Perth take-away business Sweetlips is expanding into Scarborough as demand for iconic fish and chips lives on.
It’s been almost 18 years since Michael Waldock and business partner Stephen Gangemi opened the first Sweetlips store on Oxford Street in Leederville.
They initially expanded in 2006, opening a second store in Fremantle. Both stores had previously been fish shops and the lease on the Leederville store even stipulates it can never be anything else.
Following that pattern, the third store, due to open on Brighton Road in Scarborough in the next two months, has been home to Brighton Road Fish and Chips for almost 25 years.
The previous tenants have moved their shop to Innaloo, clearing the way for the Sweetlips business to fill the void.
The location of the new store provides Sweetlips with a “nice triangle” in terms of geographical location, Mr Waldock told Business News.
The move will also diversify its customer base, given the location, which is more suburban than either of the two other stores.
Mr Waldock said the suburban influence had the potential to boost Sweetlips’ income from retail sales of fresh (uncooked) fillets.
“It’s kind of a different demographic for us in a sense, so it gives us another avenue to explore,” he said.
“Fremantle is very small on the fresh fish retailing side, with it being more of a tourist day-trip destination, and in Leederville we have Kailis just down the road, but it will be fairly convenient for people in Scarborough.”
The Scarborough store will be managed by the Leederville store’s current assistant manager, which Mr Waldock said would enable replication of consistent products and quality.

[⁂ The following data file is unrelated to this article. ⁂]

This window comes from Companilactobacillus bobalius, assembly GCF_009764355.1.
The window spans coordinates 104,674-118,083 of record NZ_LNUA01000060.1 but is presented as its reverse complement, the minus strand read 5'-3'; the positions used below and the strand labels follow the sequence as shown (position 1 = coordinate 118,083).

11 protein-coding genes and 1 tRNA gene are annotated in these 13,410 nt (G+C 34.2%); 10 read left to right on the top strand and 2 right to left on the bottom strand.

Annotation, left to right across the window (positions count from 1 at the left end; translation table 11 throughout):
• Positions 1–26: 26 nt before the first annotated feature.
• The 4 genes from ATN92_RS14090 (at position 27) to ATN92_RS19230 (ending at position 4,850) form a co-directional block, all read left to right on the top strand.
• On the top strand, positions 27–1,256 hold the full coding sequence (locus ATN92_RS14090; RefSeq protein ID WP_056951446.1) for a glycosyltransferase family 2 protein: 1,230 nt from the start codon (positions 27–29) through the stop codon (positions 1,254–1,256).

He anticipated the opening of the third store, and hiring of about 15 additional staff, to be an easier process than the expansion from one to two stores as the business knew what to expect.
Trade though the Leederville store has been relatively stable over the past 12 months, with revenue through the Fremantle store growing slightly.
Mr Waldock said that was evidence people still valued a quality serving of fish and chips, especially if it was locally sourced and produced.
“A lot of fish shops still don’t offer fresh local product … people want to know they’re supporting the local industry and WA products are as good as any in the world,” he said.
Sweetlips has taken part in the Buy West Eat Best food-labelling campaign to raise awareness of locally produced food.
Mr Waldock said that had been well received by customers.
He conceded a ramification of offering local product was slightly higher prices, but that was not an issue for customers wanting quality, premium products.
“Seafood and fish and chips are fairly iconic in Australia and other parts of the world, so it’s got a fairly strong branding in that sense,” Mr Waldock said.
“You go to a restaurant and you might buy a pink snapper and it’s going to be maybe $30 to $35. Here you can still get a premium WA product as a meal for under $20.”
After almost 18 years in operation, Mr Waldock said the Sweetlips business was in a position to consider significant expansion beyond the opening of the third Scarborough store.
“[But] there’s probably a limit to how fast a business can expand under an owner-operator model,” Mr Waldock said.
Consequently, franchising the business was becoming a more attractive model for growth.
“Our intention – provided we keep our model right and keep finding good locations while adding to the profitability of the company – is to expand that out,” Mr Waldock said.
“In years gone by we’ve had people asking us if there was a franchise opportunity, but we weren’t ready for that side of things at that point.
‘We’re getting to the point now where we might sit down and talk seriously about those sorts of opportunities.”